Private emails that have surfaced in a federal lawsuit indicate the Michigan Republicans engaged in blatant gerrymandering when drawing the current congressional district maps in 2011.

According to Bridge Magazine, one email reveals a Republican aide saying a Macomb County district is shaped like “it’s giving the finger to (incumbent Democratic U.S. Rep.) Sandy Levin. I love it.” Another email came from a GOP staffer who was delighted that the map would “cram ALL of the Dem garbage” into four southeast Michigan congressional districts.

The emails are among evidence introduced in a League of Women Voters lawsuit alleging state legislative and congressional districts are drawn in such a partisan, gerrymandered manner that they violate the U.S. Constitution.

Some of the email content was first reported by The Detroit News but Bridge uncovered messages that were blunt in expressing the motives behind the zig-zagging lines that establish the pro-GOP district boundaries.

Robert LaBrant

One key figure commenting in the emails is Robert LaBrant, former political guru for the Michigan Chamber of Commerce and now a GOP consultant. LaBrant, known nationwide as an expert in the art of gerrymandering, now serves as perhaps the state’s most outspoken critic of a November ballot proposal that would take partisan politics out of the redistricting process.

Bridge reports that a LaBrant email which surfaced in the court documents shows the extent to which GOP strategists privately allowed then-Congressman Dave Camp, a mid-Michigan Republican, to choose the lines that would ensure his new district would be safe for his re-election.  And that Republicans would control most of Michigan’s congressional seats.

“We will accommodate whatever Dave wants in his district,” wrote LaBrant in May 2011. “We’ve spent a lot of time providing options to ensure we (Republicans) have a solid 9-5 delegation in 2012 and beyond.”

These quotes embody the premier criticism of reformers seeking to end gerrymandering: Voters don’t choose their politicians, politicians choose their voters.

The pending ballot proposal, the product of an all-volunteer group known as Voters Not Politicians, would allow Michigan voters to remove the redistricting process from legislators and put it into the hands of an independent citizens commission.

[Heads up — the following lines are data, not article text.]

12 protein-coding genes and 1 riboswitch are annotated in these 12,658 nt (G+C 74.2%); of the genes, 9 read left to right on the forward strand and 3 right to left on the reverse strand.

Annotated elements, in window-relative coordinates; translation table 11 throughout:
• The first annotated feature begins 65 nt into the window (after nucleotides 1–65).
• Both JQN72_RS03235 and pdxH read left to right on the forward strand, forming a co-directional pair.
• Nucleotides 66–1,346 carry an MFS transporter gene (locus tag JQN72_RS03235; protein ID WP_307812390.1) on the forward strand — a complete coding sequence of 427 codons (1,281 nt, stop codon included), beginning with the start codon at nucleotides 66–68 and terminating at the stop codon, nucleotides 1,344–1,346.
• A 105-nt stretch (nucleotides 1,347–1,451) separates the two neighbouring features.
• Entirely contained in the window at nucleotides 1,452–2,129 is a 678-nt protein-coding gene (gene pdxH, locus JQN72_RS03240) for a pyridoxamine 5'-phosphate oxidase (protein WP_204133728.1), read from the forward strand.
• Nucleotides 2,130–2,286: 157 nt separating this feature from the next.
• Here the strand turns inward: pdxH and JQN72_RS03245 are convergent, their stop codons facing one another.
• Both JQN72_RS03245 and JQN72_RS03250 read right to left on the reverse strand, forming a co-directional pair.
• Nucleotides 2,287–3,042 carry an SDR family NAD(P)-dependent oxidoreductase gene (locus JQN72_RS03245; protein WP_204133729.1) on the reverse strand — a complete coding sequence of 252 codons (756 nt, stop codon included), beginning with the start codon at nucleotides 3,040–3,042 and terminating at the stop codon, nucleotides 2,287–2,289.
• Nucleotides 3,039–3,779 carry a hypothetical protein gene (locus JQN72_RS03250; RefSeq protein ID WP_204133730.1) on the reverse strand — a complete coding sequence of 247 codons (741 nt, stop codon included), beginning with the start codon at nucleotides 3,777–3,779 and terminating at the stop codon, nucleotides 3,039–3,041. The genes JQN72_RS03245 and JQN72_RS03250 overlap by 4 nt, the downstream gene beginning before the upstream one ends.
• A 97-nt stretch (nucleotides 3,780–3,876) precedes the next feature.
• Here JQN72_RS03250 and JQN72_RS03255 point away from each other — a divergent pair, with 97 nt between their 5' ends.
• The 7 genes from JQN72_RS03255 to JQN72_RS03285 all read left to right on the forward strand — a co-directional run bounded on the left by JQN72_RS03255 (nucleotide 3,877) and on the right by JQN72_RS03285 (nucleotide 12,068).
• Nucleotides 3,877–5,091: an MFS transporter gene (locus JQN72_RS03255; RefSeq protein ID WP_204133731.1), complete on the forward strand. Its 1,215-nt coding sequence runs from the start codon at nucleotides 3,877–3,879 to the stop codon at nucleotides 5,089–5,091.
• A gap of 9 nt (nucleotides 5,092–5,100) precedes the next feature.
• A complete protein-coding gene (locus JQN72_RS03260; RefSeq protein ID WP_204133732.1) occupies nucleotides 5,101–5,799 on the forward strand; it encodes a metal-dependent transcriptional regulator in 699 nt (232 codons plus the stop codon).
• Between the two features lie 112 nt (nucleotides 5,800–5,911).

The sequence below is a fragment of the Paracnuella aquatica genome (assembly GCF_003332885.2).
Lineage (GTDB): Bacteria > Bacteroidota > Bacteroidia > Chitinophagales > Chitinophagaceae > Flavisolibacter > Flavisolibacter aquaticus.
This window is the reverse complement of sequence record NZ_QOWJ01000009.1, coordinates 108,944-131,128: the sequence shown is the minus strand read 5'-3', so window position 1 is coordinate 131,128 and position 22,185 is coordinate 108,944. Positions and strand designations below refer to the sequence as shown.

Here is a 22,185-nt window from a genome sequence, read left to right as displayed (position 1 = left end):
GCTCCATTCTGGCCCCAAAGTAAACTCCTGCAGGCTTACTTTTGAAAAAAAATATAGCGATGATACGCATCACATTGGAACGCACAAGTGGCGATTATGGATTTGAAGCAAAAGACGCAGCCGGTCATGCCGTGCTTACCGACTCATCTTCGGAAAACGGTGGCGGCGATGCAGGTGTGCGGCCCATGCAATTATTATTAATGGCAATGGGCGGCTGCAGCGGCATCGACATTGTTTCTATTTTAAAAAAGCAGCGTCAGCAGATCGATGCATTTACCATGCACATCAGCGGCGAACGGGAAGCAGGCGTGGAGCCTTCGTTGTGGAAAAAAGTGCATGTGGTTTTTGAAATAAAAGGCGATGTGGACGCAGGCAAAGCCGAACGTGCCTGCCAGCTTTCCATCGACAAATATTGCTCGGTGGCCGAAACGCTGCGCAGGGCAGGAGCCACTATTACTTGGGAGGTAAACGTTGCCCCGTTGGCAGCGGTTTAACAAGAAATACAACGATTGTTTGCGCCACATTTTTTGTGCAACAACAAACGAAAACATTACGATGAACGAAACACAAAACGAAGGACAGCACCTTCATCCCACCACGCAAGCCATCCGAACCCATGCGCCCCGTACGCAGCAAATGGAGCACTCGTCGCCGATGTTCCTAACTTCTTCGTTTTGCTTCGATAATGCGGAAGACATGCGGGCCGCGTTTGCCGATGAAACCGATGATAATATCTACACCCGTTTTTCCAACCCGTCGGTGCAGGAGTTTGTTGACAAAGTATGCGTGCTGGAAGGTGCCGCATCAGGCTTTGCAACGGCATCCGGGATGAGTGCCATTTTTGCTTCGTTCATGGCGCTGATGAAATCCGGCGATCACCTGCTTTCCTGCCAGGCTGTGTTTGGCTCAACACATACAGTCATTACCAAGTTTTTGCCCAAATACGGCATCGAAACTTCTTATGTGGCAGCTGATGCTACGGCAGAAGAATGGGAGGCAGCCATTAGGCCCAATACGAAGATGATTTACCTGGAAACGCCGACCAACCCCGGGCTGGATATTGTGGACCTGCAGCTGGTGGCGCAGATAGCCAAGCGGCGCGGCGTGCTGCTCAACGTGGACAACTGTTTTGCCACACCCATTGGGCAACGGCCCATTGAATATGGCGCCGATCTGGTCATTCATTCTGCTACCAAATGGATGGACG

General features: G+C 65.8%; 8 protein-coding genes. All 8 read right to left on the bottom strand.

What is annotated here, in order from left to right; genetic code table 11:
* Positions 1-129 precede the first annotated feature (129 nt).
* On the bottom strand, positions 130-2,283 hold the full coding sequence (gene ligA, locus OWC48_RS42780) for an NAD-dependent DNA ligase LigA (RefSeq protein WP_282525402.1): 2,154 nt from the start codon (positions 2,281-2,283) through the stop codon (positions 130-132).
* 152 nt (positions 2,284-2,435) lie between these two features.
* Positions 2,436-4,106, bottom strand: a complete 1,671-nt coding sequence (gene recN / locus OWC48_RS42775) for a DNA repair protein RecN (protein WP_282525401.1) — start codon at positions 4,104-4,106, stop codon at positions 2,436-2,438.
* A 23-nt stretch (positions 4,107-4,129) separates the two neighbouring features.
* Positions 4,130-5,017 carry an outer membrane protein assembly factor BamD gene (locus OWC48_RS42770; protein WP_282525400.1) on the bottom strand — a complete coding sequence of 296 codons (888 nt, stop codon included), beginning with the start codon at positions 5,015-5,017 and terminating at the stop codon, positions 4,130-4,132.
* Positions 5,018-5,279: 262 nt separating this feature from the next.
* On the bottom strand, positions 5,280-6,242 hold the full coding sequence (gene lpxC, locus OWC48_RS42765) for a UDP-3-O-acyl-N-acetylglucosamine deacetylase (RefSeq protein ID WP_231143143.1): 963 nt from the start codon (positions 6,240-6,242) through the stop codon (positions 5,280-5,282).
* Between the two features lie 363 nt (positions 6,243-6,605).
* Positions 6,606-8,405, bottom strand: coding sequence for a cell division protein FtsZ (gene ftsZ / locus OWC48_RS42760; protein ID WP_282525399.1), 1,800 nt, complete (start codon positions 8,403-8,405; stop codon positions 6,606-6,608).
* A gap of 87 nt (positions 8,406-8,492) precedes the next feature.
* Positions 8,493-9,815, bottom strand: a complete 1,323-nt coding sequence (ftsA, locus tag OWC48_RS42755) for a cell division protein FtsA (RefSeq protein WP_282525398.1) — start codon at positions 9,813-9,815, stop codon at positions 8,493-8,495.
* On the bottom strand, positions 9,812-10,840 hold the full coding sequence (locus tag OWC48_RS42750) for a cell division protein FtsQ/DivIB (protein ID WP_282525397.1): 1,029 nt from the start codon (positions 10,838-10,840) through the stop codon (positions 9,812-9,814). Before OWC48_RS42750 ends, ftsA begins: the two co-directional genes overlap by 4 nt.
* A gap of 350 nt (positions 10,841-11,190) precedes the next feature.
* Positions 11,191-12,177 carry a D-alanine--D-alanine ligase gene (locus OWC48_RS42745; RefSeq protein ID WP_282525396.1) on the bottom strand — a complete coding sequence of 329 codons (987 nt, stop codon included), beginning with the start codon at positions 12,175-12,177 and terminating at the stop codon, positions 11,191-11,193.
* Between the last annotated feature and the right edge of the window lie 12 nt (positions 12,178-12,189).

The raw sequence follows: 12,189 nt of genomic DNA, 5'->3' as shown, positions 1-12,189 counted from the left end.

The proposal’s approval for inclusion on the fall ballot depends on an impending decision by the Michigan Supreme Court, which is controlled by the GOP, 5-2.

Another LaBrant email in the court files indicates that one proposed congressional map would have given the GOP an even bigger margin in the Michigan congressional delegation, 10-4 instead of 9-5. But LaBrant advised against it, essentially arguing that the partisan process should be taken to the limit, but not over the limit.

“We needed for legal and PR purposes a good looking map that did not look like an obvious gerrymander,” LaBrant wrote in 2011.

Many of the emails included commentary from one of the key creators of the skewed maps, Jeff Timmer, a former Michigan Republican Party director who now serves as a prominent GOP consultant for the Sterling Corp. in Troy. Timmer argues that the independent commission devised within the ballot proposal – five independents, four Republicans and four Democrats – would result in rampant “corruption,” with “lobbying, politics and payoffs” that would spark court fights.

What Timmer does not mention is that Republicans in recent years, and Democrats before that, have engaged privately in shameless plotting and wheeling-and-dealing to draw the squiggly lines of the districts decidedly in their favor.

The current process is conducted entirely behind closed doors by partisan politicians, many of them incumbents trying to preserve their status, plus their loyal aides and, of course, shadowy figures who work in the field of electioneering, not good government.

In contrast, the commission would consist of volunteers discussing matters at public hearings and operating in full transparency.

If the Supreme Court doesn’t knock the proposal off the ballot, voters in November may want to ponder this question: Which of these two systems, old or new, is the one ripe for corruption and payoffs?